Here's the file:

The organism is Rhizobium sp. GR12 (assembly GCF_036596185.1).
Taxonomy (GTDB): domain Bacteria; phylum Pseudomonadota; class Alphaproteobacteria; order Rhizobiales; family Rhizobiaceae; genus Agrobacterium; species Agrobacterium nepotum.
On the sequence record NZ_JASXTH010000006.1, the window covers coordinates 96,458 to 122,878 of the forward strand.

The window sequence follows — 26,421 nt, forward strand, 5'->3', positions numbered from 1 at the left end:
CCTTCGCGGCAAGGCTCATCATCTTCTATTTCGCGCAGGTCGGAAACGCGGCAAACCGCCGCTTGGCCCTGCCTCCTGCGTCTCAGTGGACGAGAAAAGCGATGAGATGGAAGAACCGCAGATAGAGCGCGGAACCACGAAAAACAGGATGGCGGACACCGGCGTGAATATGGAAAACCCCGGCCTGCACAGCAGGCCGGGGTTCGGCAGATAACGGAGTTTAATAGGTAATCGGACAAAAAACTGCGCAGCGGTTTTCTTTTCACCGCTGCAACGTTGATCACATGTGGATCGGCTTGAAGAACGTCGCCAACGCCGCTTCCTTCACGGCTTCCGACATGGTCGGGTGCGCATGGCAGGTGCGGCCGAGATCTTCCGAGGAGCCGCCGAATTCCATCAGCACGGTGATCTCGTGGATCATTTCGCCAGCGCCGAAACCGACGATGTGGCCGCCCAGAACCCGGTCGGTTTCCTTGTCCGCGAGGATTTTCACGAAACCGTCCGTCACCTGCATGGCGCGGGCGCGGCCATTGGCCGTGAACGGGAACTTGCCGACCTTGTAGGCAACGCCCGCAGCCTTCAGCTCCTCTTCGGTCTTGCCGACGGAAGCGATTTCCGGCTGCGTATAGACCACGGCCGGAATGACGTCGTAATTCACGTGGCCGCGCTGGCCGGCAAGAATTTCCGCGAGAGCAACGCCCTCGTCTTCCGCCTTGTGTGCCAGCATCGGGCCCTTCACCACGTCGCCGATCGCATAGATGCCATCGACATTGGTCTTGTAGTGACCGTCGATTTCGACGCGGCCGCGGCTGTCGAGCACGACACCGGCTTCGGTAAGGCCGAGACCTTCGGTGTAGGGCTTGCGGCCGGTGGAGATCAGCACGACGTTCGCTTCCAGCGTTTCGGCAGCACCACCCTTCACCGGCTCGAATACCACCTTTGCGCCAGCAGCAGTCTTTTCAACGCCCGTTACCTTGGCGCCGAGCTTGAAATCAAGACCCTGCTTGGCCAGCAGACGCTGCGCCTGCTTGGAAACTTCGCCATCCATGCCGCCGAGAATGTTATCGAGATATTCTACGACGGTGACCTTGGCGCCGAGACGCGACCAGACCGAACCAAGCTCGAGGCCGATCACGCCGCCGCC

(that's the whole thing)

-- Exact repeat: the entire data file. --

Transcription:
The organism is Rhizobium sp. GR12 (assembly GCF_036596185.1).
Taxonomy (GTDB): domain Bacteria; phylum Pseudomonadota; class Alphaproteobacteria; order Rhizobiales; family Rhizobiaceae; genus Agrobacterium; species Agrobacterium nepotum.
On the sequence record NZ_JASXTH010000006.1, the window covers coordinates 96,458 to 122,878 of the forward strand.

The window sequence follows — 26,421 nt, forward strand, 5'->3', positions numbered from 1 at the left end:
CCTTCGCGGCAAGGCTCATCATCTTCTATTTCGCGCAGGTCGGAAACGCGGCAAACCGCCGCTTGGCCCTGCCTCCTGCGTCTCAGTGGACGAGAAAAGCGATGAGATGGAAGAACCGCAGATAGAGCGCGGAACCACGAAAAACAGGATGGCGGACACCGGCGTGAATATGGAAAACCCCGGCCTGCACAGCAGGCCGGGGTTCGGCAGATAACGGAGTTTAATAGGTAATCGGACAAAAAACTGCGCAGCGGTTTTCTTTTCACCGCTGCAACGTTGATCACATGTGGATCGGCTTGAAGAACGTCGCCAACGCCGCTTCCTTCACGGCTTCCGACATGGTCGGGTGCGCATGGCAGGTGCGGCCGAGATCTTCCGAGGAGCCGCCGAATTCCATCAGCACGGTGATCTCGTGGATCATTTCGCCAGCGCCGAAACCGACGATGTGGCCGCCCAGAACCCGGTCGGTTTCCTTGTCCGCGAGGATTTTCACGAAACCGTCCGTCACCTGCATGGCGCGGGCGCGGCCATTGGCCGTGAACGGGAACTTGCCGACCTTGTAGGCAACGCCCGCAGCCTTCAGCTCCTCTTCGGTCTTGCCGACGGAAGCGATTTCCGGCTGCGTATAGACCACGGCCGGAATGACGTCGTAATTCACGTGGCCGCGCTGGCCGGCAAGAATTTCCGCGAGAGCAACGCCCTCGTCTTCCGCCTTGTGTGCCAGCATCGGGCCCTTCACCACGTCGCCGATCGCATAGATGCCATCGACATTGGTCTTGTAGTGACCGTCGATTTCGACGCGGCCGCGGCTGTCGAGCACGACACCGGCTTCGGTAAGGCCGAGACCTTCGGTGTAGGGCTTGCGGCCGGTGGAGATCAGCACGACGTTCGCTTCCAGCGTTTCGGCAGCACCACCCTTCACCGGCTCGAATACCACCTTTGCGCCAGCAGCAGTCTTTTCAACGCCCGTTACCTTGGCGCCGAGCTTGAAATCAAGACCCTGCTTGGCCAGCAGACGCTGCGCCTGCTTGGAAACTTCGCCATCCATGCCGCCGAGAATGTTATCGAGATATTCTACGACGGTGACCTTGGCGCCGAGACGCGACCAGACCGAACCAAGCTCGAGGCCGATCACGCCGCCGCC